Description : This work has been selected by scholars as being culturally important, and is part of the knowledge base of civilization as we know it. This work was reproduced from the original artifact, and remains as true to the original work as possible. Therefore, you will see the original copyright references, library stamps (as most of these works have been housed in our most important libraries around the world), and other notations in the work. This work is in the public domain in the United States of America, and possibly other nations. Within the United States, you may freely copy and distribute this work, as no entity (individual or corporate) has a copyright on the body of the work. As a reproduction of a historical artifact, this work may contain missing or blurred pages, poor pictures, errant marks, etc. Scholars believe, and we concur, that this work is important enough to be preserved, reproduced, and made generally available to the public. We appreciate your support of the preservation process, and thank you for being an important part of keeping this knowledge alive and relevant.
Description : A study of congressional government, written by Woodrow Wilson as a student. It covers: the need for a federal constitution; the functions of the House of Representatives; taxation and financial administration; the Senate's role in the legislative process; the electoral system; and more.
Description : This remarkable work of scholarship addresses the difficulties inherent in the American Constitution's separation of legislative and executive powers. The future president's first book contains the essence of his political reasoning.
Description : The object of this book is to point out the most characteristic practical features of the federal system. Taking Congress as the central and predominant power of the system, its object is to illustrate everything Congressional. Everybody has seen, and critics without number have said, that our form of national government is singular, possessing a character altogether its own; but there is abundant evidence that very few have seen just wherein it differs most essentially from the other governments of the world. There have been and are other federal systems quite similar, and scarcely any legislative or administrative principle of our Constitution was young even when that Constitution was framed. Contents: The House of Representatives The House of Representatives. Revenue and Supply The Senate The Executive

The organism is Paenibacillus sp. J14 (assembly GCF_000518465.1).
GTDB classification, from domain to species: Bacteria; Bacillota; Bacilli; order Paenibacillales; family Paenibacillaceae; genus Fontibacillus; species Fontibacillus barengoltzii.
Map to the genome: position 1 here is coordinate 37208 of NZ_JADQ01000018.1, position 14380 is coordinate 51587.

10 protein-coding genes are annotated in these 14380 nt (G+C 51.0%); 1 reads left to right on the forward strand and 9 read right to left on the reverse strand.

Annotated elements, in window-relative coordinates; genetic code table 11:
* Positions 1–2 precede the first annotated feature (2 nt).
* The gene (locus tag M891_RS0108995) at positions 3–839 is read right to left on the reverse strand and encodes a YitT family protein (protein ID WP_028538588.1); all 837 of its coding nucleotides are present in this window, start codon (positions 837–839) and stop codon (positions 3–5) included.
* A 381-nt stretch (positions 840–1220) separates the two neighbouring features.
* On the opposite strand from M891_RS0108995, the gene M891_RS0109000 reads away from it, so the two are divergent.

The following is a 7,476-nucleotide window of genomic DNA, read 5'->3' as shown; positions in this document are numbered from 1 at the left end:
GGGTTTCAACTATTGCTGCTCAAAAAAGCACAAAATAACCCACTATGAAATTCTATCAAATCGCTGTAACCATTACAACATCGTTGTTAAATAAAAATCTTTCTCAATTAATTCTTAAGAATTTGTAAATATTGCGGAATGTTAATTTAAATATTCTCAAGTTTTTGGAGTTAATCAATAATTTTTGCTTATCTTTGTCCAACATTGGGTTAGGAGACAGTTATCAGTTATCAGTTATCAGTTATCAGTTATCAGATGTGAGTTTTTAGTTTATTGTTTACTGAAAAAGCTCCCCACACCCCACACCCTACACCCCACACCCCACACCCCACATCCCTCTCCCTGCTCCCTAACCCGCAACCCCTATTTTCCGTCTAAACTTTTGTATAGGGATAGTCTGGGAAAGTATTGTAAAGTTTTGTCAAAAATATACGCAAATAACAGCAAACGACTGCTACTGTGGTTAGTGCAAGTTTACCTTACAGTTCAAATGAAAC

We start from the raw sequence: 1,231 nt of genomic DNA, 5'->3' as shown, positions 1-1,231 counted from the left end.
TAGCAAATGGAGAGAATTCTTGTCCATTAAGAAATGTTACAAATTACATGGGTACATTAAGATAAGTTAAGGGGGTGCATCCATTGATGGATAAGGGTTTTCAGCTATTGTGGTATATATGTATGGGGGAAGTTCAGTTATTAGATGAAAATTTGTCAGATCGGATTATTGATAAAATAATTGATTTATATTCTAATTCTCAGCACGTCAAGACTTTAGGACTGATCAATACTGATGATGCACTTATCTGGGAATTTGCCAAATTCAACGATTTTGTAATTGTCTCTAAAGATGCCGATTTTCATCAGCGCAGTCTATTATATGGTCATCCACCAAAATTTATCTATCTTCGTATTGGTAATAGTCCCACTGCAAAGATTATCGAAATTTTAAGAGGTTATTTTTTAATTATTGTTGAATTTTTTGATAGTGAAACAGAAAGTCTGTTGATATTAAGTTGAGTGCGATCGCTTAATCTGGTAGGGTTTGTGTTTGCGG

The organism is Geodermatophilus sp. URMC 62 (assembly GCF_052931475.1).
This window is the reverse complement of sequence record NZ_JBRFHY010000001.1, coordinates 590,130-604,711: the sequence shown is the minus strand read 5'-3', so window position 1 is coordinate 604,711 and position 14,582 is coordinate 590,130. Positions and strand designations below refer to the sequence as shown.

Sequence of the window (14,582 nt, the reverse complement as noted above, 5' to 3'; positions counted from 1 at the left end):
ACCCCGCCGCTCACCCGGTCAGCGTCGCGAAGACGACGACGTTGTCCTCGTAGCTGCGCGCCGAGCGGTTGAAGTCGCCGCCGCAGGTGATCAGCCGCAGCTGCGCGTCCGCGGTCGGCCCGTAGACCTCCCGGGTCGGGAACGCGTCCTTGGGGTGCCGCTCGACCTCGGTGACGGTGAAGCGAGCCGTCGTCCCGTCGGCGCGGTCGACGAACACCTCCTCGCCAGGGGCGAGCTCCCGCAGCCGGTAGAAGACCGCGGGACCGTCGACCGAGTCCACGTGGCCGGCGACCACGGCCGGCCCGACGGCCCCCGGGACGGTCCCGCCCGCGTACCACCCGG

Description : Contributors to this remarkable volume on the development and current status of the United States Congress use perspectives from history and comparative politics to study congressional law making, congressional debate, public support, the absence of leaders in congress, congressional oversight of administration, congress and public finance, and corruption. The Essays are based on the Thomas P. O'Neill, Jr., Symposium on the U.S. Congress held at Boston College in 1981. The United States Congress gives us a portrait of the national legislature at a critical moment in its history, and seeks to provide timely answers to fundamental questions: What is deliberation and how can Congress become a more deliberative institution? How have congressional elections changed? Has the relationship between voters and congressmen gone sour? Can Congress write a budget, direct the federal bureaucracy, or devise a sensible foreign policy? How has the nature of leadership within the Congress changed in recent years? And, above all, what is the Congress of the United States supposed to be and to do?